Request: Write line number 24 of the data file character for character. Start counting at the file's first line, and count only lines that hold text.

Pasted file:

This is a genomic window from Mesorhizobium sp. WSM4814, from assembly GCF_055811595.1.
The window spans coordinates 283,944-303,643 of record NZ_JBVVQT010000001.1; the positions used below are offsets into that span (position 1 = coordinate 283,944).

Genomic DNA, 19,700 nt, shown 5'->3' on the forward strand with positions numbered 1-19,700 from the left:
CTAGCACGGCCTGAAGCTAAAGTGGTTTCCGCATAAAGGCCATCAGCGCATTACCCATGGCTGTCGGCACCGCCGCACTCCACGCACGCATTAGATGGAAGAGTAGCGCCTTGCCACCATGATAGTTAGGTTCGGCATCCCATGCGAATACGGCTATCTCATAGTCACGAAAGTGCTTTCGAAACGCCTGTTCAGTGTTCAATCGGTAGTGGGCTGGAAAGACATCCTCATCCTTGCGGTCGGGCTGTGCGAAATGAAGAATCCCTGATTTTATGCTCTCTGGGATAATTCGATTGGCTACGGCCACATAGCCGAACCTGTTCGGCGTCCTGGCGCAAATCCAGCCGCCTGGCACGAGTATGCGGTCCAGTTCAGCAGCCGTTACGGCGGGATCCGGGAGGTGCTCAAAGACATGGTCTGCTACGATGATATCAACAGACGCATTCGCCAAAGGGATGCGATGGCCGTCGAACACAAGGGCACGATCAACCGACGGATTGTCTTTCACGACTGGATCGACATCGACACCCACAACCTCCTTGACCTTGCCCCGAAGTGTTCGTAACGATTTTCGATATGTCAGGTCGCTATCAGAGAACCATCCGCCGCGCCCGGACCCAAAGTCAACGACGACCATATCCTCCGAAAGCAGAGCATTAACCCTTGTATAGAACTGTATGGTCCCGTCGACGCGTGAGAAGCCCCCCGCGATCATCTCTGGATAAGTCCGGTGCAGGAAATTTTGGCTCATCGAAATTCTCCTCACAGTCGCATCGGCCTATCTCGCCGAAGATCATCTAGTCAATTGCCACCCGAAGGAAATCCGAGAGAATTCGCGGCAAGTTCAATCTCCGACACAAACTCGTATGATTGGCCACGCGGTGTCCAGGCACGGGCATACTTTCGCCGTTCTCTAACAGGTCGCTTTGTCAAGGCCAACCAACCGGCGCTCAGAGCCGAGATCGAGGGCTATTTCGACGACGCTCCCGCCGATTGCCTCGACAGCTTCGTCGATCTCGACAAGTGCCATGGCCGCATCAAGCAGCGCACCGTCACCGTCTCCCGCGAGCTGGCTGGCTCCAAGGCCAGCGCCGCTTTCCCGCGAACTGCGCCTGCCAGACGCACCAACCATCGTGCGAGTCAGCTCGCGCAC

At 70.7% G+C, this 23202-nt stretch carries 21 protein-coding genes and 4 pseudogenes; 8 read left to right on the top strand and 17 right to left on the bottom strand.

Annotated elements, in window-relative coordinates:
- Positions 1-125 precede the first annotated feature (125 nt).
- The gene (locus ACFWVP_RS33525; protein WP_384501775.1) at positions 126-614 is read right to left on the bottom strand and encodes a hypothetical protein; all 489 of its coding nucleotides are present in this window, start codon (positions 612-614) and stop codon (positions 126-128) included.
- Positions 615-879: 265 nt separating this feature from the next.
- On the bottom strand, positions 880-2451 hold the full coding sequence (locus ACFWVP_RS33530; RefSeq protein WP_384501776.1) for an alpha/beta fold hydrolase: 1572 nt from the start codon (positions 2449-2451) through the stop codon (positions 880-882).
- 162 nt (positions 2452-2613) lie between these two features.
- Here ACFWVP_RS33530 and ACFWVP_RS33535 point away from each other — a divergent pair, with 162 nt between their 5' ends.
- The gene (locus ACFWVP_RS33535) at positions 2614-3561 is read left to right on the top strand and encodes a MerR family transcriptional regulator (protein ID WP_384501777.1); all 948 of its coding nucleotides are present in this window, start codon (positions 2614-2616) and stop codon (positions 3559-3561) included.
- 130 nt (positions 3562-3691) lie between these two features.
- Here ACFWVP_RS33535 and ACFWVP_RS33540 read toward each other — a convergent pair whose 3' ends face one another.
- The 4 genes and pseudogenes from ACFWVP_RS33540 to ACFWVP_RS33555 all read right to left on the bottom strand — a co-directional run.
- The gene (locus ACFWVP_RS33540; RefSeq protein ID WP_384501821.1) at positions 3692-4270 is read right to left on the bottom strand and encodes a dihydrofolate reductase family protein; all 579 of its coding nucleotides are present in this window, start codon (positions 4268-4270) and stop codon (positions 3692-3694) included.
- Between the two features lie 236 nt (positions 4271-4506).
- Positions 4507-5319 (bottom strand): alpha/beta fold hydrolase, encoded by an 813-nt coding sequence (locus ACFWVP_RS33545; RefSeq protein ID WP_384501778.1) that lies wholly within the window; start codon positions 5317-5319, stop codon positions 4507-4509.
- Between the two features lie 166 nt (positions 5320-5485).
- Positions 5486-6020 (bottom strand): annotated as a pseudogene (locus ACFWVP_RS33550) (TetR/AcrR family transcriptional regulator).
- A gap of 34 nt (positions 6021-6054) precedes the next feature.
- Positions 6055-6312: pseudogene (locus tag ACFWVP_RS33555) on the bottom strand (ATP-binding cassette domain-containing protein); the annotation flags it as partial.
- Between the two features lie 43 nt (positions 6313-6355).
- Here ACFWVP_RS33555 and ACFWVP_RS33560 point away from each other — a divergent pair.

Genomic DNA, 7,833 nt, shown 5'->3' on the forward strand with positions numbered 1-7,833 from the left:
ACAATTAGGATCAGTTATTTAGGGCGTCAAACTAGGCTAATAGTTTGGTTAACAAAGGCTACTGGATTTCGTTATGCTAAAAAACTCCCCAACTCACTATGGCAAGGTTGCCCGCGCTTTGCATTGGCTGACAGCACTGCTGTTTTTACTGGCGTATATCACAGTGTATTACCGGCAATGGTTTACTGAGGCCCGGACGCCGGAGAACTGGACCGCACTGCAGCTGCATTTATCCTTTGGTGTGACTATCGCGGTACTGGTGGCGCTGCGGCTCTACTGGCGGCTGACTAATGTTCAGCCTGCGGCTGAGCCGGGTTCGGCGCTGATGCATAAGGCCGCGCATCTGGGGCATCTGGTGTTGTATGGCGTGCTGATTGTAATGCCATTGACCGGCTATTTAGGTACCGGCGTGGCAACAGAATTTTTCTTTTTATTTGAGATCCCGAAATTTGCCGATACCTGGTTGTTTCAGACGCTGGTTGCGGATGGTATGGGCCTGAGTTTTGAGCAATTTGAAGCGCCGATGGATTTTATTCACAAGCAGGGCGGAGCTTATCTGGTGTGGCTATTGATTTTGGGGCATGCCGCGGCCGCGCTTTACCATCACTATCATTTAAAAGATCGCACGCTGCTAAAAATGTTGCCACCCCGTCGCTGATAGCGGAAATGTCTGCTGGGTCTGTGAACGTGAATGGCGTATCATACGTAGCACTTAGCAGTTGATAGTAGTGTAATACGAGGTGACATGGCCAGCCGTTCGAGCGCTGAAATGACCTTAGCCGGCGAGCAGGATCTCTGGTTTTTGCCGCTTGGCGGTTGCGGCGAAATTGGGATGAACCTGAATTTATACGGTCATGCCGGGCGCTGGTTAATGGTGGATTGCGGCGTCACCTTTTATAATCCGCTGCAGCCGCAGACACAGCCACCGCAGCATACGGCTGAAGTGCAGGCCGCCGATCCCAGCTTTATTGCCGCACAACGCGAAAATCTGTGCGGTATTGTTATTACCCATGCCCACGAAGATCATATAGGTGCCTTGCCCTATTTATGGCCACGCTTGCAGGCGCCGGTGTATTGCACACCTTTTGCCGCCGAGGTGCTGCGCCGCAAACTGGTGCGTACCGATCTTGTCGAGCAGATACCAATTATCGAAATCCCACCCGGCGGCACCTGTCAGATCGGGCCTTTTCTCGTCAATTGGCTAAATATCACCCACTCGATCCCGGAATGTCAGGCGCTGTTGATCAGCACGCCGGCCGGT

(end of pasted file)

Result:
- Between the two features lie 43 nt (positions 6313-6355).